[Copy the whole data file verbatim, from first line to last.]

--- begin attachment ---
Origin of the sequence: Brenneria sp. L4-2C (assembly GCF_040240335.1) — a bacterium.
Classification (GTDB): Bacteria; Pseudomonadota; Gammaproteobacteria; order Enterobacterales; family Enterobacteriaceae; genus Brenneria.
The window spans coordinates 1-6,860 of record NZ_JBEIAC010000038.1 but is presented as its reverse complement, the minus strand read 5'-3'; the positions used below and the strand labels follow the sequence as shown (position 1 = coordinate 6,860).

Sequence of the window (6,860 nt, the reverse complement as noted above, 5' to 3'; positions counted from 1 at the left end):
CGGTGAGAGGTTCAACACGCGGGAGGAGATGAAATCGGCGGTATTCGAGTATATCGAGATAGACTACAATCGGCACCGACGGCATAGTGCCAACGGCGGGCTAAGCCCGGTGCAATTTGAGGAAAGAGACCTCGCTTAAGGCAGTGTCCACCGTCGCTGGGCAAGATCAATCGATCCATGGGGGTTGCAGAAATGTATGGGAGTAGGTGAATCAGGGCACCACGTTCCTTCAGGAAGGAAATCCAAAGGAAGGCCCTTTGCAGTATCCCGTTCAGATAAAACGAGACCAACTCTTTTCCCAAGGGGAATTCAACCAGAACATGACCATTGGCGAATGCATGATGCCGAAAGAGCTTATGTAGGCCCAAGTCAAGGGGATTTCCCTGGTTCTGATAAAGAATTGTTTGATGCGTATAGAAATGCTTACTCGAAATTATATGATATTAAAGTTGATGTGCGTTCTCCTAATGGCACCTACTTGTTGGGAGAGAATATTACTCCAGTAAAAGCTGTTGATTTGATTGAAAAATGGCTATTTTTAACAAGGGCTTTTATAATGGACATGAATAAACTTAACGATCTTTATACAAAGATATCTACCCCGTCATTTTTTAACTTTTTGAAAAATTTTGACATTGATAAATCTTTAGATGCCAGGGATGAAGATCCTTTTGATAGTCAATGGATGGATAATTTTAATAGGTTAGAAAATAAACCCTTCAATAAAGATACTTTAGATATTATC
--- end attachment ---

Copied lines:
Origin of the sequence: Brenneria sp. L4-2C (assembly GCF_040240335.1) — a bacterium.
Classification (GTDB): Bacteria; Pseudomonadota; Gammaproteobacteria; order Enterobacterales; family Enterobacteriaceae; genus Brenneria.
The window spans coordinates 1-6,860 of record NZ_JBEIAC010000038.1 but is presented as its reverse complement, the minus strand read 5'-3'; the positions used below and the strand labels follow the sequence as shown (position 1 = coordinate 6,860).

Sequence of the window (6,860 nt, the reverse complement as noted above, 5' to 3'; positions counted from 1 at the left end):
CGGTGAGAGGTTCAACACGCGGGAGGAGATGAAATCGGCGGTATTCGAGTATATCGAGATAGACTACAATCGGCACCGACGGCATAGTGCCAACGGCGGGCTAAGCCCGGTGCAATTTGAGGAAAGAGACCTCGCTTAAGGCAGTGTCCACCGTCGCTGGGCAAGATCAATCGATCCATGGGGGTTGCAGAAATGTATGGGAGTAGGTGAATCAGGGCACCACGTTCCTTCAGGAAGGAAATCCAAAGGAAGGCCCTTTGCAGTATCCCGTTCAGATAAAACGAGACCAACTCTTTTCCCAAGGGGAATTCAACCAGAACATGACCATTGGCGAATGCATGATGCCGAAAGAGCTTATGTAGGCCCAAGTCAAGGGGATTTCCCTGGTTCTGATAAAGAATTGTTTGATGCGTATAGAAATGCTTACTCGAAATTATATGATATTAAAGTTGATGTGCGTTCTCCTAATGGCACCTACTTGTTGGGAGAGAATATTACTCCAGTAAAAGCTGTTGATTTGATTGAAAAATGGCTATTTTTAACAAGGGCTTTTATAATGGACATGAATAAACTTAACGATCTTTATACAAAGATATCTACCCCGTCATTTTTTAACTTTTTGAAAAATTTTGACATTGATAAATCTTTAGATGCCAGGGATGAAGATCCTTTTGATAGTCAATGGATGGATAATTTTAATAGGTTAGAAAATAAACCCTTCAATAAAGATACTTTAGATATTATC